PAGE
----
We were shocked to read that Sarah Anne Markham, a mother from Florida, who enforced a vegan diet on her child has been arrested. She’d denied her baby prescribed formula because she did not agree with the animal by-product ingredients it included.
It’s estimated 1.2 million people in the UK follow a vegetarian diet. This includes children. Some of whom have chosen to follow a meat-free diet. Why? Well the moral argument is probably best explained by adorable Luiz Antonio in this video. But there are youngsters that that haven’t quite got to grips with where their food comes from and merely eat what’s put in front of them – or not, if you’ve got a fussy eater!
So, is it a parent’s right to deny their children what’s perceived to be a balanced and varied diet, before they can make their own informed decision?
Claire Dolton on Twitter says, categorically no. “You should never force your beliefs (of any sort) on your children! Same as I wouldn’t force a religion or a particular football team on them. They need to grow up and make the decisions themselves.”
For flissbee90, it’s a compromise; “I’m vegetarian and want to raise my baby as one but my husband doesn’t so we’ve agreed he’ll have one meat meal a day! I’ll make sure he knows where meat comes from and hope he goes veggie. I’ve found people think I should give him meat as it’s unfair to pass my beliefs onto him. But surely that’s contradictory?”
Quite so, says Kim at The Triplet Diaries, “Don’t we all force our own eating habits on our children? My children eat what I eat and they have no choice in the matter at the moment. I think most parents would accept their child’s personal preference if they expressed one, but if the parent has moral objections to eating meat then I think that until the child is old enough to cook for themselves then they will have to stick to a vegetarian diet.”
Which leads us nicely to vegetarian Michelle Crowther’s passionate blog post…
“I have friends who have chosen what sporting team their child will support before they’ve even been born. As parents we choose our children’s religion (or not). We make early decisions about their education. How is being vegetarian any different?” Michelle asks. “I chose to be vegetarian and I also chose to raise my children as vegetarian. It doesn’t affect anyone else, it doesn’t mean they are fussy eaters and it certainly does not mean we are ‘odd’. So think before you judge and respect the choices of others.”
On that note, Emma from Life According to Mrs Shilts says we should never judge another parent’s choices. “As parents you decide what is best for your child based on your own experiences and preferences. I personally don’t think a vegetarian or vegan diet gives my son all the nutrients he needs. I offer him foods that I don’t like myself so he can make his own decision whether he likes it or not. Although I might not agree with parents enforcing a vegetarian or vegan diet, I wouldn’t give their children chicken nuggets if they came over for lunch!”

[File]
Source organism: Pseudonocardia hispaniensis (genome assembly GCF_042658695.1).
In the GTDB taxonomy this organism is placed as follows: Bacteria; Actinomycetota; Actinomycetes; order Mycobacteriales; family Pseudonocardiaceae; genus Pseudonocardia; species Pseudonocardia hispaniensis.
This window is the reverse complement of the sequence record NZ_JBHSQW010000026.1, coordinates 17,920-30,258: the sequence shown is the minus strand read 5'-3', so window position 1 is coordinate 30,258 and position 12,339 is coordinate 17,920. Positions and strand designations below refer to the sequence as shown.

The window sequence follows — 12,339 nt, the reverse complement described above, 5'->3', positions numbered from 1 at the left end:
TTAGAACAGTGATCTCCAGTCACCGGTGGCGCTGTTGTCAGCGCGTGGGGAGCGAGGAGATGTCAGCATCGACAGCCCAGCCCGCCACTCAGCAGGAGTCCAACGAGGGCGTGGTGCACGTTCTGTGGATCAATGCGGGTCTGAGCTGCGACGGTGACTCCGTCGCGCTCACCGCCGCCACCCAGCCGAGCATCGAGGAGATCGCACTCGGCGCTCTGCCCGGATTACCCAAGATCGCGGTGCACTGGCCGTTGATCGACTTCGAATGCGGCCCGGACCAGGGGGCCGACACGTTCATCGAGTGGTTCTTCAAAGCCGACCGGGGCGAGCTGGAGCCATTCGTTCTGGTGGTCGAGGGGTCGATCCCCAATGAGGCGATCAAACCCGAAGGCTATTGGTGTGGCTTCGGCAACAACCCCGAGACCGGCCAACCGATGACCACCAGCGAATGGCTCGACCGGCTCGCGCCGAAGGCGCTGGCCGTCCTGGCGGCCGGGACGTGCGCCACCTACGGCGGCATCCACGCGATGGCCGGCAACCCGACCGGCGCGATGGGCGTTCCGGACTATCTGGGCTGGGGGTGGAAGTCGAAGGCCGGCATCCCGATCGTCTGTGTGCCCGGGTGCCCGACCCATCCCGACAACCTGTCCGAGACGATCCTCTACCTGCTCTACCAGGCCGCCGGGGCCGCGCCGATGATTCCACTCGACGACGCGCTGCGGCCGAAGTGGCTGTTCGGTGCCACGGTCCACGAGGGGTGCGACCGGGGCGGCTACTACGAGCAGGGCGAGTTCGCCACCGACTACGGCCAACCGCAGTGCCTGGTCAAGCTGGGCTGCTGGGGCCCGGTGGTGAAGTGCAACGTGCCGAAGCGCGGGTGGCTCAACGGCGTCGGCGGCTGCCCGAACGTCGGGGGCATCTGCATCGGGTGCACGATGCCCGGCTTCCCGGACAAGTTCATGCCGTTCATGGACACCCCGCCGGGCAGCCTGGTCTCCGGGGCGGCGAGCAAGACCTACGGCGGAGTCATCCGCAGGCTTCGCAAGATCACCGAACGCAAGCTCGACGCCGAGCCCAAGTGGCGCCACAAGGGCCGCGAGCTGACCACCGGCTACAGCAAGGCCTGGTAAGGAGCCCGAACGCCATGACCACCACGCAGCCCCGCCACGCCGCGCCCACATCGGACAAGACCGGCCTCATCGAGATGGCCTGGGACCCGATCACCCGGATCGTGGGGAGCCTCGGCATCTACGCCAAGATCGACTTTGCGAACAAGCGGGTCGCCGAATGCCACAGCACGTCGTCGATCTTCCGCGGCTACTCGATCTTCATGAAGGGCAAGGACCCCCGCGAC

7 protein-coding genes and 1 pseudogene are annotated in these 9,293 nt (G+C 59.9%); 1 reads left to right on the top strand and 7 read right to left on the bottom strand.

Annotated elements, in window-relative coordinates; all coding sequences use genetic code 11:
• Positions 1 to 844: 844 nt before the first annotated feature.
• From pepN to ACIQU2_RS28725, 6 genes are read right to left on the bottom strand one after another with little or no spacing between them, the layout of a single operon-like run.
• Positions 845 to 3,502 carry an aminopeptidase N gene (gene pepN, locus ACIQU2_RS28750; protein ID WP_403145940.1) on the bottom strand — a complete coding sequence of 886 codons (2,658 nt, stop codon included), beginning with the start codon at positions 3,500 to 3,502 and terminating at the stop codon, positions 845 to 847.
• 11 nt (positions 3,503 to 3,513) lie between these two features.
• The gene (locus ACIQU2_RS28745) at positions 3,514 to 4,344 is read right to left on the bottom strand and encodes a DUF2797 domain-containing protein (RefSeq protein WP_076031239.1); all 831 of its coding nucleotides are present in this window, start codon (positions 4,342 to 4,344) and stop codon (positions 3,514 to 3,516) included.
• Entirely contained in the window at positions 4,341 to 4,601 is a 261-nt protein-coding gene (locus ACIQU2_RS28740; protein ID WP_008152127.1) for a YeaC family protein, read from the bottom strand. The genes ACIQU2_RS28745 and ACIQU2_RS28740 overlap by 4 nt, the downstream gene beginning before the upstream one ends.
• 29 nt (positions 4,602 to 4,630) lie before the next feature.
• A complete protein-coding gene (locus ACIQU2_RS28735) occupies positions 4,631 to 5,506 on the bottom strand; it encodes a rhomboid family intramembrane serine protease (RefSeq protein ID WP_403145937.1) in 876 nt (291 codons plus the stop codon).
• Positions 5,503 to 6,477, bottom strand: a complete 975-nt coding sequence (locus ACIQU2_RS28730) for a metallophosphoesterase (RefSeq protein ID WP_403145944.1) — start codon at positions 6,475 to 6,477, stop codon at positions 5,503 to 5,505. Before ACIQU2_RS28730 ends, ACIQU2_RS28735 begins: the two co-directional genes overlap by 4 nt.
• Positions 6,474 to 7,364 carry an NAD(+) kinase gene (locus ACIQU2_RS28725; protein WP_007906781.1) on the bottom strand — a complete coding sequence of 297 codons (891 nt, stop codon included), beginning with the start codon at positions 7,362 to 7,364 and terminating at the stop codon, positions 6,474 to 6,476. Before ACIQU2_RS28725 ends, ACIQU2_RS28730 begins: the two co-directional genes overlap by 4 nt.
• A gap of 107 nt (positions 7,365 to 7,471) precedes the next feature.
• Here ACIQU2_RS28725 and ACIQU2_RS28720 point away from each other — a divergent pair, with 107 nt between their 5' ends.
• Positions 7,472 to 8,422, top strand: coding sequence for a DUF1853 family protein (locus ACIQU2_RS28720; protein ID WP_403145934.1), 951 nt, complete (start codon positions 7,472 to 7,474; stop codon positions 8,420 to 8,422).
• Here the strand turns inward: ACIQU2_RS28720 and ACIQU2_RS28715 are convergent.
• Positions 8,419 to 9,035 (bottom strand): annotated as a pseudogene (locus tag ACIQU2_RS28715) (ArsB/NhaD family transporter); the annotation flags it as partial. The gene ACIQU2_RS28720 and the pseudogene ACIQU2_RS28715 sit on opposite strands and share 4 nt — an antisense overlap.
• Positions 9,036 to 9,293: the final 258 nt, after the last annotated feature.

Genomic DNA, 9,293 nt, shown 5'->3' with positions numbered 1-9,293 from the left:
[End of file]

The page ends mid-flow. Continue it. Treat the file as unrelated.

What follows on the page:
The same respect can and should be applied whether you’re vegetarian or not says Gayle from Make Thrift, Love Life, “I have a rather relaxed approach to food, letting Heather try a bit of everything – even chocolate! But, I choose to give her water and milk as opposed to juice and would be upset if someone else decided to give her fizzy pop.”
Each to their own – this is parenting after all and there’s no ‘right’ or ‘wrong’. However, what about questions over the health ‘benefits’ of vegetarianism? A recent Austrian study found that vegetarians are less healthy than meat eaters. Vegetarians are at higher risk of asthma, cancer and allergies compared to meat-eaters. Over 90% of vegetarians are vitamin B12 deficient, which can contribute to poor mental health, as it regulates depression, stress, and anxiety by supporting the nervous system.
Michelle argues it’s all about education. “I am very aware of what nutrients, minerals and goodness our meals consist of. I take care to plan what meals we will eat and ensure we all eat plenty of protein, iron and vitamins. My children WILL grow as strong as their meat eating peers and not suffer any nutritional deficiencies just because they are vegetarian. These comments and opinions irritate me due to the fact that they are largely based on ignorance.”
Hillary Eaton has been convinced vegetarian children are not a fussy breed of eaters: “When the vast majority of problems that come about from a kid being vegetarian or vegan are results of not properly educating yourself on what exactly your vegetarian kid needs in order to survive, making them eat things they don’t want to, or not giving them a B12 vitamin, I think it’s time to stop blaming the diet itself and point the finger at inadequate parents.”
Surely we’re all just trying to do our best for our children, and that’s where Sarah Anne Markham got it wrong…
Note from the Ed: If you’re thinking of raising your children on a vegetarian or vegan diet check out the NHS guidelines. And whether you’re serving up tofu or T-bone for little one’s tea, head to Kiddicare for your highchair and a bib (or three).